In fact, officials who vote for plastic bag bans cannot even point to a plastic bag litter problem in their own community! Let alone a problem of sufficient magnitude that would justify a ban. Litter surveys are rarely ever conducted and when they are, they are conducted in a haphazard manner leading to questionable results. Decisions to implement bag bans are usually based on anecdotal evidence, questionable at best, offered by environmental groups such as showing pictures of a few plastic bags littered around town, in the river bed, and pictures of a turtle chewing on a plastic bag.
Everything that man uses is littered. Ever see a discarded candy wrapper, a paper bag, a milk carton, a mattress, a sofa, or a tire on the side of the road? Life would be tough if we ban everything that is littered, including plastic grocery bags. Despite the lack of evidence that plastic bag litter is a significant problem, let’s assume it is and look at more cost effective and appropriate methods of dealing with that litter, methods that would be beneficial to the community.
Officials in many communities across California and the Nation have implemented bans on the distribution of plastic carryout bags at selected retailers including a fee on paper bags. The fee on paper bags is imposed for no other reason than to coerce shoppers to switch to using reusable bags. The reason most often given by these officials is the litter and aesthetic problem posed by plastic carryout bags and the harm caused to marine and terrestrial environments including wildlife.
These officials, have unfortunately, succumbed to political correctness and the self-interest of being seen as “green” and supportive of the environment. However, instead of due diligence to carefully evaluate alternative solutions, officials adopt the same populist prescription implemented by other communities.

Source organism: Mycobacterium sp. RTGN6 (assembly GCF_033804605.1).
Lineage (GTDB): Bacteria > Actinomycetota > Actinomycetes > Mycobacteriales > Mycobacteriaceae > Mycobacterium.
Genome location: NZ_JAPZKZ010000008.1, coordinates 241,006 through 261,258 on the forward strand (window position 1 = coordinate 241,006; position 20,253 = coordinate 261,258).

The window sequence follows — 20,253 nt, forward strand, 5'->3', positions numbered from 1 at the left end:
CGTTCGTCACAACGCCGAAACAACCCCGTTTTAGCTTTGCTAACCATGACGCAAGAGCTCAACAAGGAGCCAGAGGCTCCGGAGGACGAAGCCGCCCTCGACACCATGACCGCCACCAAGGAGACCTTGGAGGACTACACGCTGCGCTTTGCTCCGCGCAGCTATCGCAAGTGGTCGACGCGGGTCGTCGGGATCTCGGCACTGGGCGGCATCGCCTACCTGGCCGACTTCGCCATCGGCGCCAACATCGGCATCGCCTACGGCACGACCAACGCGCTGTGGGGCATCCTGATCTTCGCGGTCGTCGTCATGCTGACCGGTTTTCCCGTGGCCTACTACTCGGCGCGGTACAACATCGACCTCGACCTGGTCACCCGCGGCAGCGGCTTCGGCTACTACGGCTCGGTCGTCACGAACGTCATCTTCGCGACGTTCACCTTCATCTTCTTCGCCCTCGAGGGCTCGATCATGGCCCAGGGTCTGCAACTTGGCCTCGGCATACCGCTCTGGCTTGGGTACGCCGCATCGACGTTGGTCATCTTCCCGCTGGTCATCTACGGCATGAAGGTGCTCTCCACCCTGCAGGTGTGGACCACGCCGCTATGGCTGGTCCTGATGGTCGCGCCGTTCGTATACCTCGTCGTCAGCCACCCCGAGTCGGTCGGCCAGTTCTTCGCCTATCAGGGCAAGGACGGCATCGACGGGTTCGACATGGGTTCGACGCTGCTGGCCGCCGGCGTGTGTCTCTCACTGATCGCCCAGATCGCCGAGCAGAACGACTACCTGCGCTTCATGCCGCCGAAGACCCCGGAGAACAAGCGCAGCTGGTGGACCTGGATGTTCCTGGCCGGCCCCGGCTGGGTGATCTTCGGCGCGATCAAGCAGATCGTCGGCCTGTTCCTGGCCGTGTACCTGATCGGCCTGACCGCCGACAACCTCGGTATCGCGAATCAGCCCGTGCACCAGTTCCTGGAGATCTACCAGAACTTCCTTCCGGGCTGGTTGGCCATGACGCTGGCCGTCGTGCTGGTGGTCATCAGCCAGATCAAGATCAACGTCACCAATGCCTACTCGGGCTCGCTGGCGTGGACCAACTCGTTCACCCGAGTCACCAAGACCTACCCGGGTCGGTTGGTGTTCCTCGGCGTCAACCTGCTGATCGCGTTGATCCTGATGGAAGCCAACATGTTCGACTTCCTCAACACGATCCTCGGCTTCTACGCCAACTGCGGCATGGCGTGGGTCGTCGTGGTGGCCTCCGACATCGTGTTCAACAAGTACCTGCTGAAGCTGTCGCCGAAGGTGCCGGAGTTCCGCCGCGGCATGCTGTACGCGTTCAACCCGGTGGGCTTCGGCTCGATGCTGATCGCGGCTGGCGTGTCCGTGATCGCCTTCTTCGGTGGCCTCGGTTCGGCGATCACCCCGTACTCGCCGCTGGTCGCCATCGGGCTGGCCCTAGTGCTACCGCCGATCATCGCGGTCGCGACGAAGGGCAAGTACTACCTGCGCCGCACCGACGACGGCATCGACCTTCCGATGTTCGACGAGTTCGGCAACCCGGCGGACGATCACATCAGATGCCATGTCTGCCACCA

Although Bag Ban Proponents are passionate about their zeal to protect the environment, their ideas are generally disconnected from reality and their solutions don’t work and are unrealistic. Nowhere is this more aptly illustrated than in the communities of San Jose and Santa Monica where bag usage surveys reveal that shoppers opt for paper bags or no bags over reusable bags by a ratio of two-to-one. In other words, the majority of shoppers reject using reusable bags.
Because officials do not carefully evaluate the litter impact of plastic carryout bags compared to the impact that a plastic bag ban will have on their citizens, officials have unwittingly traded one problem for another. In other words, the bag ban doesn’t really solve a problem, it only shifts the problem from one area to another. What is worse, a plastic bag litter problem which has no impact in your personal life, now after a bag ban presents a series of challenges, in your face, each and every time you go shopping.
On 17 January 2014, Governor Brown declared a DroughtState Of Emergency for California which included a call on Californians to reduce water usage by 20%! In signing the declaration, Governor Brown stated “We can’t make it rain, but we can be much better prepared for the terrible consequences that California’s drought now threatens, including dramatically less water for our farms and communities and increased fires in both urban and rural areas. … and I’m calling all Californians to conserve water in every way possible.” (Brown, 2014)
The main reason policy makers give for banning plastic carryout bags is because of the litter impact of these bags upon the environment. Yet, plastic bags comprise at most a miniscule 0.6% of roadside litter; Whereas, Fast Food litter comprises 29.1% of roadside litter. Despite the litter impact of plastic carryout bags, plastic bags produce fewer greenhouse gases than paper or cotton bags. Plastic bags require 70% less energy to manufacture than paper bags. Plastic bags take less than 4% of the water needed to manufacture paper bags. Plastic bags generate up to 80% less waste than paper bags. It takes 7 trucks to deliver paper bags and only 1 truck for the same number of plastic bags. Furthermore, it takes 91% less energy to recycle a pound of plastic than a pound of paper.
To justify banning plastic grocery bags in favor of paper or reusable bags with their higher environmental footprints, bag ban proponents rely on reusing a bag multiple times in order for its overall environmental impact to be less than a plastic carryout bag on a per use basis. The concept expressed in Environmental Impact Reports (EIRs) is that because there would be fewer reusable bags in circulation and since each bag is used multiple times that an environmental advantage is achieved over the use of plastic carryout bags. However, there are some flaws in this concept.